DescriptionThis research explores the experiences of mothers of children aged 0-3 years that have attended universal parenting courses. The aim of the research was to gain a deeper understanding of the factors that motivate mothers to attend a universal parenting course and to explore the wider experiences of early modern motherhood in the UK. In order to develop this understanding, the research explored participant perceptions of any benefit or otherwise in attending a parenting course and also considered the different forms of parenting advice accessed by mothers and how this provides an insight into the wider constructs and experiences of modern motherhood. Ultimately, the goal of this research was to consider the social and cultural pressures within modern motherhood in relation to different levels of surveillance (Henderson et al., 2010) and to produce new knowledge for practice within the early years sector and beyond in relation to the support currently offered to new mothers.
A feminist post-structuralist worldview was taken to explore the dominant discourses within modern motherhood. This approach provided a ‘productive contradiction’ (Baxter, 2003, p. 2) whereby multiple experiences could be considered, particularly in relation to feelings of oppression, empowerment and being ‘good enough’ (Winnicott, 1964) within modern motherhood. A qualitative methodology was developed with the first phase being a survey with a range of questions designed to generate insight into the experiences of mothers (30 participants), followed by qualitative interviews with a sample of mothers using semi-structured photo elicitation interviews (7 participants).
Findings revealed that universal parenting courses can provide opportunities for new mothers to build daily structure, social networks and reduce feelings of isolation. Some negative experiences of parenting courses were reported when health professionals and early years practitioners were considered ‘pushy’ or ‘non neutral’ – particularly regarding sensitive areas such as breastfeeding or the reaching of developmental milestones. Participants demonstrated that there is a perceived place in society for parenting courses when they are practical, supportive and neutral rather than formulaic, homogenous or grounded in psychoanalytical or neurodevelopmental underpinnings, which can promote feelings of judgement or added pressure. Findings also link to the wider ‘parenting culture’ (Furedi, 2008; Lee et al., 2014) with societal pressures, motherhood ideologies, comparisons between mothers and other aspects of interpersonal surveillance including social media and celebrity culture all adding to the challenge of retaining an identity and of finding confidence and agency within the role.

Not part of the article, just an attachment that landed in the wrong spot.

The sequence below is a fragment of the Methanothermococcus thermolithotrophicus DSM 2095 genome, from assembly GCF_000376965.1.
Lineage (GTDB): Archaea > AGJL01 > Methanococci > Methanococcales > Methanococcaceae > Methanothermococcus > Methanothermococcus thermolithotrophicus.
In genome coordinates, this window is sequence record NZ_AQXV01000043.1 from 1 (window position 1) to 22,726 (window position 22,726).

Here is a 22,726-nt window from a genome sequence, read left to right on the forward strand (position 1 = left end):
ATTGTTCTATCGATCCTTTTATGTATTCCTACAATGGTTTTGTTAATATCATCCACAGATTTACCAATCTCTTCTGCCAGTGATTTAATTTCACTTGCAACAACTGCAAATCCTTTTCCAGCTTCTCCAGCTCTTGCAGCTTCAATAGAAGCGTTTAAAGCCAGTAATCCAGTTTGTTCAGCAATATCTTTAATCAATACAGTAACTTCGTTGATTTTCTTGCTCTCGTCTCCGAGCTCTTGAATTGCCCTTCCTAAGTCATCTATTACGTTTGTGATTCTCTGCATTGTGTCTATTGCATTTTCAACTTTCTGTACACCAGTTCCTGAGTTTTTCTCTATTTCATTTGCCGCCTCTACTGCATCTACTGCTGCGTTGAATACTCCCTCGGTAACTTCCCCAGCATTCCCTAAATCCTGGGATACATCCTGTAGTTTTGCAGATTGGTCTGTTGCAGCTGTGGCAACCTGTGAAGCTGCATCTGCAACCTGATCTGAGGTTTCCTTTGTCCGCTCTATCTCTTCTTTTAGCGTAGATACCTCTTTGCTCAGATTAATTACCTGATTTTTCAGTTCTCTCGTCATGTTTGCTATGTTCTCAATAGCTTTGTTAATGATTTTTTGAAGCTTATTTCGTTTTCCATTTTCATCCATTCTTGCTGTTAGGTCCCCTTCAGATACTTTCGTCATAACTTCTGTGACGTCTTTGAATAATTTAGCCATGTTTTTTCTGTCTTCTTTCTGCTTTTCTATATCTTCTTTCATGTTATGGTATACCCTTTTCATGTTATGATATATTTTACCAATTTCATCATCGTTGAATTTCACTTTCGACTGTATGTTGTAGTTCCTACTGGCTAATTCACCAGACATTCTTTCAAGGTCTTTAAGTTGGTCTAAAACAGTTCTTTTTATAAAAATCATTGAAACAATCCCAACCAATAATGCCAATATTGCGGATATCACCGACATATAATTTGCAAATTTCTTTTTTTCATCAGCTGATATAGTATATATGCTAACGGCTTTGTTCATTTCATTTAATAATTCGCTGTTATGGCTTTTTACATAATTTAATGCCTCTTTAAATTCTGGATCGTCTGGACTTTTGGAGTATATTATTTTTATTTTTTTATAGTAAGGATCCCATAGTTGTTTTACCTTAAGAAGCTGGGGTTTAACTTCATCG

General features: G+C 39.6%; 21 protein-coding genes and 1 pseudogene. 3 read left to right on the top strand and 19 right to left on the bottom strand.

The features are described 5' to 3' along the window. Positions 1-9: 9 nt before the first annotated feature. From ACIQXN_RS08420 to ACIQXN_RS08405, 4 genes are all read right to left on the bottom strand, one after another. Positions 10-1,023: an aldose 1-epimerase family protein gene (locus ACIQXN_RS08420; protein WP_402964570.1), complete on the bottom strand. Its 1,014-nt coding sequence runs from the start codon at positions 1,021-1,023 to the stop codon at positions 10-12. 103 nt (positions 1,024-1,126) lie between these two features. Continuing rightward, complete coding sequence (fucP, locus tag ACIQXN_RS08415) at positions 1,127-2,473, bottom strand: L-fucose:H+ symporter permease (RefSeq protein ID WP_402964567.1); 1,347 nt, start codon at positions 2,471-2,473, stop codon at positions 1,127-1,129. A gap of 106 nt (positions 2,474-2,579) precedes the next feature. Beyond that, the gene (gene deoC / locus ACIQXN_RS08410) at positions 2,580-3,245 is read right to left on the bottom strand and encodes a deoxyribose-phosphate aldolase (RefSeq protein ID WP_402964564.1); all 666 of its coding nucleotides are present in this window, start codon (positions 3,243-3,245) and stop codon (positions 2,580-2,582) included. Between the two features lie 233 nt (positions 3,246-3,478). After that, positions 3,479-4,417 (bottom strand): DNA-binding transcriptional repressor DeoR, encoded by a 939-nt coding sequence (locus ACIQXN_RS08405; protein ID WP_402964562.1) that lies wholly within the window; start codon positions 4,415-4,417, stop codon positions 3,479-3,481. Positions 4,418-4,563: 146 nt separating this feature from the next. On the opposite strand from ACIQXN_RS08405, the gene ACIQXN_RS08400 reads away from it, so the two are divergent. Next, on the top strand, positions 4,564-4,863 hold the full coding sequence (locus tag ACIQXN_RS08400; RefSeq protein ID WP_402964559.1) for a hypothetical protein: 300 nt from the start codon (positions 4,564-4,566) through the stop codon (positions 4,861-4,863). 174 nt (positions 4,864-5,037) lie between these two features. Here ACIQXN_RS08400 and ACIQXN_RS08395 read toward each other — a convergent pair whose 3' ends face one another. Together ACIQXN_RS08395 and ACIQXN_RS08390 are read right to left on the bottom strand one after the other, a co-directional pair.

Overall, self-surveillance is identified as the most powerful aspect of modern motherhood with challenges relating to a reluctance to discuss ‘taboo’ aspects of motherhood including difficulty with attachment following birth and the internalisation of social and cultural pressures. It was important to note that, although there are clear levels of surveillance that are embedded into society which resulted in evidence of self-doubt and dependency, there was also evidence of agency and autonomy in the responses to these levels which were developed through strong social networks and support systems.
Following on from this research; proactive, empathetic, practical and localised support from health professionals and early years practitioners is needed along with empowering opportunities for new mothers to develop confidence in an informal environment and foster truthful, non-judgmental interpersonal support networks. It is through these support systems that new mothers will continue to be able to resist or reshape the dominant discourses and ultimately, enjoy the experience to its full potential.
|Period||5 Sep 2019|
|Event title||Born Yesterday: cross disciplinary investigations into birth, midwifery and childhood|
|Location||Nottingham, United Kingdom|
- Parenting courses
Documents & Links
Research output: Book/Report › Book › peer-review